TrainerRoad has today announced the launch of its all-new algorithm-based training plans, Adaptive Training.
Drawing from the company's database of millions of activities and workouts, Adaptive Training claims to take scientific training principles and apply a machine-learning algorithm to provide individualised coaching to each of its users.
Using a comparison of your power data vs the prescribed session, as well as a post-ride survey, Adaptive Training will analyse your performance in each workout in order to decipher how difficult you found it. It will then adjust the plan accordingly so that subsequent training progresses at an achievable, but optimal pace.
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The theory and practice
TrainerRoad engineers have taken each workout from its thousands-strong database and associated them with one of the seven following energy systems (typically known as training zones): Endurance, Tempo, Sweet Spot, Threshold, VO2 Max, Anaerobic and Sprint.
They have then associated a progression score - ranging from zero to nine - to each workout, quantifying its difficulty.
For example, a 'Tunemah' is an over-under type threshold workout. It has three sets, each of which lasts 12 minutes, alternating between two minutes at 95% FTP and two minutes at 105% FTP. It has been given a progression level of 5.1. Meanwhile, 'McAdie +1' is a slightly harder version of the same type of over-under workout. This features four sets, each still lasts 12 minutes, but it alternates between one minute at 95% and two minutes at 105% FTP. This one has a progression score of 6.2. The understanding is that if you're unable to complete Tunemah, you'd also fail McAdie +1.
In a traditional, unadjusted plan, an athlete who failed a threshold workout in week one would still be fed progressively harder workouts in subsequent weeks and would most likely continue failing the workouts, resulting in sub-optimal training stress and a probable dent to motivation.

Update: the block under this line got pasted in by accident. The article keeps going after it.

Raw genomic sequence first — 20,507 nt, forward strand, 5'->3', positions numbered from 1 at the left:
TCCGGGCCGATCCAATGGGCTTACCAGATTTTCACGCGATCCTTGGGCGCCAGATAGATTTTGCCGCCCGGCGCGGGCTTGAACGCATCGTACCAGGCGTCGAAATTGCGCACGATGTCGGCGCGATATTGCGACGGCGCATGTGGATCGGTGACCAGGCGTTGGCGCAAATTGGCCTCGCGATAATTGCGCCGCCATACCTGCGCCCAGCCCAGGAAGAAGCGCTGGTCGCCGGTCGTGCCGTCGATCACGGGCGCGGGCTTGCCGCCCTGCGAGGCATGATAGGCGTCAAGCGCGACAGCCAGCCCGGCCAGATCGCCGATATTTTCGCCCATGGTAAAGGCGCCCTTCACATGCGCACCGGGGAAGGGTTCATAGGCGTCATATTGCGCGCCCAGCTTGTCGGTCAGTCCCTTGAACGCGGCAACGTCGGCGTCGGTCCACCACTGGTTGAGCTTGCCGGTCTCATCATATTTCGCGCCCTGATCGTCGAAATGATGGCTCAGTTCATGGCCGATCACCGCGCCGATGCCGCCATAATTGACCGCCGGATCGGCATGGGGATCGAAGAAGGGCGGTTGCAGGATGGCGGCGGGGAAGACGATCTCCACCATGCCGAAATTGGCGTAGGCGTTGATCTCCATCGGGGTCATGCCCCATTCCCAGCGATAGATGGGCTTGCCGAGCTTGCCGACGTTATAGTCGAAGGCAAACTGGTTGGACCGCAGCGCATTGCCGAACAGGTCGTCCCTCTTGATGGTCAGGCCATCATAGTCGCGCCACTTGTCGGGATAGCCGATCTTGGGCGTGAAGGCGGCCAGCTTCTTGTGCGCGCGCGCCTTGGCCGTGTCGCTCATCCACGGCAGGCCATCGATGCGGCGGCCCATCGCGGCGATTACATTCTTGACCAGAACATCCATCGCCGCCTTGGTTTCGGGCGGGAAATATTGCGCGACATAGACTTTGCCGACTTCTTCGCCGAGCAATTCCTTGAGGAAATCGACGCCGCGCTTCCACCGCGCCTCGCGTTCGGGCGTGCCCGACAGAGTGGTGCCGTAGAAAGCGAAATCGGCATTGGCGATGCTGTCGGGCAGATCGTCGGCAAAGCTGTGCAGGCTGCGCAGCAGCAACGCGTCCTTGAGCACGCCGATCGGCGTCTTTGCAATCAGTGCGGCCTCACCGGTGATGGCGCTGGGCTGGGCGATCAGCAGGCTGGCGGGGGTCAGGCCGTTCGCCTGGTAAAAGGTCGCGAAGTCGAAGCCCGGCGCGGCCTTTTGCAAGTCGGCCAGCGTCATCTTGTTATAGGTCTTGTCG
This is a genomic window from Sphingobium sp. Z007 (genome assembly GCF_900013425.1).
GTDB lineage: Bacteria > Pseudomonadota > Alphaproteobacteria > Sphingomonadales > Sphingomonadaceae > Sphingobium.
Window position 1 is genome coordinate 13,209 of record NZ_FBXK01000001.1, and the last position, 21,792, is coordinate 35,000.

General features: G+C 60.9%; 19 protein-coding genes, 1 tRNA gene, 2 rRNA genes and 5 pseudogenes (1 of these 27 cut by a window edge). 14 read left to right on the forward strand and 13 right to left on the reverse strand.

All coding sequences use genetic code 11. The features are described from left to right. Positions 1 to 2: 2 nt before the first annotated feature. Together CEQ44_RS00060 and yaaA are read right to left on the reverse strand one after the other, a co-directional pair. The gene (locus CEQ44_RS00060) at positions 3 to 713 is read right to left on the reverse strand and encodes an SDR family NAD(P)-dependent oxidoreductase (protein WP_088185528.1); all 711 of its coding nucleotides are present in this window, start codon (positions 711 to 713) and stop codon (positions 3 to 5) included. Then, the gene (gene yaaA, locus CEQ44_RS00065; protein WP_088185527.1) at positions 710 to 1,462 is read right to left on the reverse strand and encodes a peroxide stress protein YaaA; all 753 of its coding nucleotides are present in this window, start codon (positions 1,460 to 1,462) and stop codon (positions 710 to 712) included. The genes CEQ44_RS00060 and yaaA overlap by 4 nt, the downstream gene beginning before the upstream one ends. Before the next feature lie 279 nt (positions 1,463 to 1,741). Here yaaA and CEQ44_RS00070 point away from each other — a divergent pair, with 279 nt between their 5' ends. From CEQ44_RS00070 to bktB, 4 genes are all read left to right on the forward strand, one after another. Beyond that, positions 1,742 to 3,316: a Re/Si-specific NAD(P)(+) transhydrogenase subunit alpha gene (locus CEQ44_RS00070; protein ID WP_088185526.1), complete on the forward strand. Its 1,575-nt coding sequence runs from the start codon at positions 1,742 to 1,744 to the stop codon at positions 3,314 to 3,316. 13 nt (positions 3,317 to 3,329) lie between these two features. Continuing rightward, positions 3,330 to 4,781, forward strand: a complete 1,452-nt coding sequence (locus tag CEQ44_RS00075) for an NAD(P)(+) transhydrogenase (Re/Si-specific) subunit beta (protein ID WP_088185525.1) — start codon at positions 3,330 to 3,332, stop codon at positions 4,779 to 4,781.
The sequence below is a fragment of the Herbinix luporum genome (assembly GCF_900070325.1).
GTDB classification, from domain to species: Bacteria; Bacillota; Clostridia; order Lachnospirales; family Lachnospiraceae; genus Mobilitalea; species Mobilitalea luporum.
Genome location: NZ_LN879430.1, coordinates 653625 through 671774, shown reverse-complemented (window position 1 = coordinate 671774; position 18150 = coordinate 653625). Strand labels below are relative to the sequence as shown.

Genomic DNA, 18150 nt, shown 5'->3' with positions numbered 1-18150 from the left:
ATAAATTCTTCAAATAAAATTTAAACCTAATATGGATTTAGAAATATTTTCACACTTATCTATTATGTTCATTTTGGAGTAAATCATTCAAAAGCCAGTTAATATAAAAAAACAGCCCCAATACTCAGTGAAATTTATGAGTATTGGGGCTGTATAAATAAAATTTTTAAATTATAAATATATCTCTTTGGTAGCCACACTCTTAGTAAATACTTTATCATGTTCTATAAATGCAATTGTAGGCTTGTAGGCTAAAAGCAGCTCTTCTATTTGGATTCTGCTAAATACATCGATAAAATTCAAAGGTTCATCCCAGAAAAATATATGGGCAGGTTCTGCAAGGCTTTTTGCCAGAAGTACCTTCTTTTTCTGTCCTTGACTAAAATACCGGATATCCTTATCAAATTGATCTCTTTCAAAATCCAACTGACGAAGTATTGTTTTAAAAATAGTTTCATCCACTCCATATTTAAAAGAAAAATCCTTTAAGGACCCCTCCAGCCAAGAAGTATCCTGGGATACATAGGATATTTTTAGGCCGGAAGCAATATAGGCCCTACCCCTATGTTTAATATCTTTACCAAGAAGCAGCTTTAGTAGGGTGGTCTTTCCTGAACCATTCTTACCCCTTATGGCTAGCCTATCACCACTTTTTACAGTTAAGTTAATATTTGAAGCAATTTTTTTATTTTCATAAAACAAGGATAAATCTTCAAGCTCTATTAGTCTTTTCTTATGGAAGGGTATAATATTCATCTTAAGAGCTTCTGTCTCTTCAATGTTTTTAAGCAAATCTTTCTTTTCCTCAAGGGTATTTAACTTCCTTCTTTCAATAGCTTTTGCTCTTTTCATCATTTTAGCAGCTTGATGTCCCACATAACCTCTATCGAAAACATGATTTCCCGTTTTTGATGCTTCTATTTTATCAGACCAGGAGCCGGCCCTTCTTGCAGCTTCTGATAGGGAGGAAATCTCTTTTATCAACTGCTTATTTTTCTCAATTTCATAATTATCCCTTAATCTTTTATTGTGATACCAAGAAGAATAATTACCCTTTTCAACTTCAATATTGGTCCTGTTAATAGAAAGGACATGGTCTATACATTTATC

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In this scenario, Adaptive Training would slow progression until a rider is able to complete Tunemah or an alternative threshold session with a similar score. Conversely, if a rider completed Tunemah with ease, Adaptive Training might skip past McAdie +1 in favour of an even more difficult alternative.
Users are then given a progression level for each of these energy systems based on success and failure rates of recent workouts, and TrainerRoad's 'Progression Levels' dashboard will give an overview of how well each of these individual energy systems is progressing.
In addition to calibrating your training after successful or failed workouts, the system can also account for skipped sessions or pre-planned time off. Working from its huge dataset, TrainerRoad can calculate reversibility (or how quickly your fitness drops when training stops) for each energy system. This will then adjust your plan so that when you return to training, you're tasked with an achievable but still-taxing amount of work.
Not following a plan?
The same technology has been applied to another new feature called TrainNow. This feature is designed for those who wish to add occasional training sessions to their otherwise unstructured riding in order to target specific improvements. TrainNow assesses a rider's current levels based on recent workouts and, once the rider has chosen their preferred season type (ie: Endurance, VO2 Max, etc) it suggests achievable but demanding workouts.
When is it available?
Adaptive Training will be rolled out in a closed beta from today while engineers iron out bugs. No timeframe has been set to this stage, but once the initial rollout has been completed, the software will be pushed to all users at no additional cost.
The launch will be announced in a live video on TrainerRoad's YouTube, which we've embedded below.
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As the Tech Editor here at Cyclingnews, Josh leads on content relating to all-things tech, including bikes, kit and components in order to cover product launches and curate our world-class buying guides, reviews and deals. Alongside this, his love for WorldTour racing and eagle eyes mean he's often breaking tech stories from the pro peloton too.
On the bike, 30-year-old Josh has been riding and racing since his early teens. He started out racing cross country when 26-inch wheels and triple chainsets were still mainstream, but he found favour in road racing in his early 20s and has never looked back. He's always training for the next big event and is keen to get his hands on the newest tech to help. He enjoys a good long ride on road or gravel, but he's most alive when he's elbow-to-elbow in a local criterium.